The Friday Games Review

Uploaded by androiddevelopers on 14.09.2012

>>Dan Galpin: Nice.
>>Ian Ni-Lewis: All right. Hi there. Welcome to the Friday Games Review. I am your host,
Ian Ni-Lewis. Wait! No, we totally switched off, right?
>>Galpin: We totally switched off.
>>Ni-Lewis: I'm not the host anymore.
>>Galpin: That's okay.
>>Ni-Lewis: God, I'm not the host anymore.
>>Galpin: Actually, according to the titles, you're Dan Galpin and I'm Ian Ni-Lewis.
>>Ni-Lewis: Did I get that wrong?!
>>Galpin: I know, I know. Ah. Wait, [laughs] hold on. [rustling sounds] I just dropped
my mike, so everyone's going, "Oh no, this rustling sound!"
>>Ni-Lewis: Nice. It's okay, dude, don't complain on YouTube! We've heard it all before.
>>Galpin: Yeah, exactly.
>>Ni-Lewis: I can't believe I did that. You know why? 'Cause I'm left-right challenged.
>>Galpin: Oooookay, okay. Here we go.
>>Ni-Lewis: It's because I come from a mirror universe.
>>Galpin: That makes sense, that makes sense. Yeah, that would explain a lot, actually.
>>Reto Meier: Actually, I'm pretty sure Dan's from the mirror universe, 'cause he has the
Spock evil twin beard going.
>>Galpin: That's true.
>>Ni-Lewis: Dude, that's not the Spock evil beard! That's the plantation owner beard.
>>Galpin: Oh, that's what that is. Yeah, I see.
>>Ni-Lewis: In fact, this shouldn't say Dan Galpin, it should say Colonel Dan Galpin.
>>Galpin: That's right. It does look kinda like Colonel Sanders, doesn't it?
>>Ni-Lewis: It does indeed, my friend.
>>Galpin: In his younger years, before it came up in 11 herbs and spices. All right.
>>Ni-Lewis: Right. It was nine herbs and spices back then. Speaking of herbs and spices--
>>Galpin: They discovered the other two at that point.
>>Ni-Lewis: [laughs] Let's bring in our special guest. [pause]
>>Galpin: Special gue--? Oh! Yes, absolutely.
>>Ni-Lewis: We have a special guest every week.
>>Galpin: Special guest, I know.
>>Ni-Lewis: So today, we are drinking Hoogstraten Poorter.
>>Galpin: Oooooh.
>>Ni-Lewis: Which may or may not be good. I don't know.
>>Galpin: All right.
>>Ni-Lewis: You can see it's-- the bottle is resealable.
>>Galpin: Ooooh.
>>Ni-Lewis: So if we don't drink it all--
>>Galpin: That's right.
>>Ni-Lewis: That's [laughs] that's a useless expense.
>>Galpin: That's not going to happen. Yeah.
>>Ni-Lewis: That's pretty needless right there. We have some great apps today. Dan and Co
talked last time, and they're like, "Screw this whole theme thing."
>>Galpin: That's right.
>>Ni-Lewis: "We're just going to go with whatever the viewers want."
>>Galpin: Exactly.
>>Ni-Lewis: And by viewers, we mean whoever had enough friends to nominate something and
get it voted up. We've got some good stuff today, I think. Oh, and we also have our new
high tech title system. Watch this. [pause] Whee!
>>Galpin: Oooooh.
>>Ni-Lewis: So that's what we're going to watch. That's what we're going to talk about
today. And I have to-- Oh yeah, yeah. I'm supposed to be sitting over here. Right.
>>Galpin: Right, I know, I know. This is all challenging. All right.
>>Ni-Lewis: No, we're totally good, we're totally good. We just have less space. So,
we're talking-- we're going to be talking about Pearls Deluxe, Asuri Tower Defense,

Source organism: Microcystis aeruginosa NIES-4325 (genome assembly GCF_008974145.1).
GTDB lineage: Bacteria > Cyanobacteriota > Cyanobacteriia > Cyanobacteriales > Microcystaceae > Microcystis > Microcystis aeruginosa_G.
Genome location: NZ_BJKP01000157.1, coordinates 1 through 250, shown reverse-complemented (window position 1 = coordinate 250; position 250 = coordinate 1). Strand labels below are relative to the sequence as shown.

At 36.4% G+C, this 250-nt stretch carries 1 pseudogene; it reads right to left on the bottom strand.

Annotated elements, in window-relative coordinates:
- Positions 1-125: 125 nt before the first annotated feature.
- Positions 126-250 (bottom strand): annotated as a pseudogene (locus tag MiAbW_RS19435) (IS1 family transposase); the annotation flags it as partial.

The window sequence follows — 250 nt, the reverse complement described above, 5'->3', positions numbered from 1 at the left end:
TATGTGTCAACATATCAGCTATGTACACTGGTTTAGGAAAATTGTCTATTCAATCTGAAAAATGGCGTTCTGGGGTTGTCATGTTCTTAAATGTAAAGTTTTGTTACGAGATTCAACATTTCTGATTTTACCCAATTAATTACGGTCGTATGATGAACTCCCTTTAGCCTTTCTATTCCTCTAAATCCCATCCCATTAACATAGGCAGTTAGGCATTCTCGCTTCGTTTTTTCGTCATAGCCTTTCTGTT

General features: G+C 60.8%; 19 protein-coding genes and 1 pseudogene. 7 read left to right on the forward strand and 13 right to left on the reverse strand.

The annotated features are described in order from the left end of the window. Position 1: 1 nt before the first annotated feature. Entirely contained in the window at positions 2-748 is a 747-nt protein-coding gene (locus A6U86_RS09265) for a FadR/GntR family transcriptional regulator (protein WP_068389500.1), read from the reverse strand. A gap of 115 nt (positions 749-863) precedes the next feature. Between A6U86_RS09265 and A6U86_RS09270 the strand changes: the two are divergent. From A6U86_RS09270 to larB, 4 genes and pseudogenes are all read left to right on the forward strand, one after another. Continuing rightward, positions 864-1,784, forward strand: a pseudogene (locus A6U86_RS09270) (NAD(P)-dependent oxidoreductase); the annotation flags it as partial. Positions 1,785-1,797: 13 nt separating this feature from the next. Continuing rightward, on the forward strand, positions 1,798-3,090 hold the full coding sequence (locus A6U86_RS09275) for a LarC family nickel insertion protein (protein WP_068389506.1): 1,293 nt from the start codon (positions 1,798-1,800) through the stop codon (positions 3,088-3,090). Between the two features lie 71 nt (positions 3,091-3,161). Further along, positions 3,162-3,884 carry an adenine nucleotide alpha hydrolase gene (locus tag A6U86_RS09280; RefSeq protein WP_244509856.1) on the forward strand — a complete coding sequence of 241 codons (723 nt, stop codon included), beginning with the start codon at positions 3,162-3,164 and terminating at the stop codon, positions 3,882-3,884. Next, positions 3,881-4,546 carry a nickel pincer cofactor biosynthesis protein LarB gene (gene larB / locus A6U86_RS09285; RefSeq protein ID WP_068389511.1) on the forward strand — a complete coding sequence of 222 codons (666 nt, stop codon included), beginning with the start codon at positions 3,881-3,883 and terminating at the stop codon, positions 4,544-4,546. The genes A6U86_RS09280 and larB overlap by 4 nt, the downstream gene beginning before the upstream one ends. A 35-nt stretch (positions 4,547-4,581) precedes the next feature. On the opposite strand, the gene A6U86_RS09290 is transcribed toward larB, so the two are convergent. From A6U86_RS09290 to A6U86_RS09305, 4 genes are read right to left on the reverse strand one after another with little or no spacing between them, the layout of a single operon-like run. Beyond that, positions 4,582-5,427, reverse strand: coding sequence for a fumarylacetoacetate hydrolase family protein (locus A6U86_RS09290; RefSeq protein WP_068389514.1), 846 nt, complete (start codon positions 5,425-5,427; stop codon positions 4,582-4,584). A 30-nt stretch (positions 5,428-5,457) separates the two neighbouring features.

Sacracy RPG, Patentia, and Offroad Legends. That's a lot to get through, so let's start
up our super duper sports center title sequence. Okay, well, that's all there is.
>>Galpin: What?
>>Ni-Lewis: But I totally downloaded the demo version of Aftereffects last night.
>>Galpin: Yeah?
>>Ni-Lewis: So if I get some time over the weekend, who knows what amazing things might
>>Galpin: There might be some amazing, cool stuff. All right. I've now put them on in
the right order here.
>>Ni-Lewis: [beer glugs] Your beer, sir.
>>Galpin: There we are.
>>Ni-Lewis: All right.
>>Galpin: Oh!
>>Ni-Lewis: Indeed. Okay, so let's start with Pearls Deluxe. Now, Pearls Deluxe is a game
that reminds me a lot of something I've seen before. Did we play Pearls the non-Deluxe
version at some point, or?
>>Galpin: I don't know. I thought you were going to say, "Pearls Deluxe has got the most
washed out looking feature graphic that I've ever seen."
>>Ni-Lewis: That is an issue, yeah. You may-- A lot of things about this feature graphic
are good. It's definitely legible.
>>Galpin: Yeah. Yeah.
>>Ni-Lewis: But it's-- it could maybe--
>>Galpin: It looks like it's been-- Not only does it look washed out, but also, it looks
like it's just been scaled up rather than scaled down, which--
>>Ni-Lewis: Oh, really?
>>Galpin: Yeah.
>>Ni-Lewis: Well, that may actually be my fault. I may have actually put it on a different
>>Galpin: No, no, I looked at it on Google.
>>Ni-Lewis: Oh, okay. All right.
>>Galpin: It's kinda fuzzy looking.
>>Ni-Lewis: All right. So obviously, a great feature graphic is important. But it's particularly
important if you want to get featured.
>>Galpin: Yes.
>>Ni-Lewis: Now, let's talk about Pearls Deluxe. So Pearls Deluxe ended up being a really fun
game, I think.
>>Galpin: Absolutely.
>>Ni-Lewis: Do you play it much? Oh, it doesn't support--
>>Galpin: Yeah, we're going to play--
>>Ni-Lewis: We're going to just put this down, I think.
>>Galpin: Play it like that, just so we don't jiggle the HDMI, 'cause it's-- Okay.
>>Ni-Lewis: Yep. Oh, that's funny. I put it down at an angle, and then I looked at this,
and I thought, "Oh no! How-- wait. How is that at an angle?" And it's just the way it
works. So yeah. Pearls Deluxe is a-- it's a slight twist on your typical bubble popping
>>Galpin: Yeah. Actually, I think it's a pretty significant twist. Basically, what you have
to do is create sequences of paths that have to cover all of the dots-- you can't-- all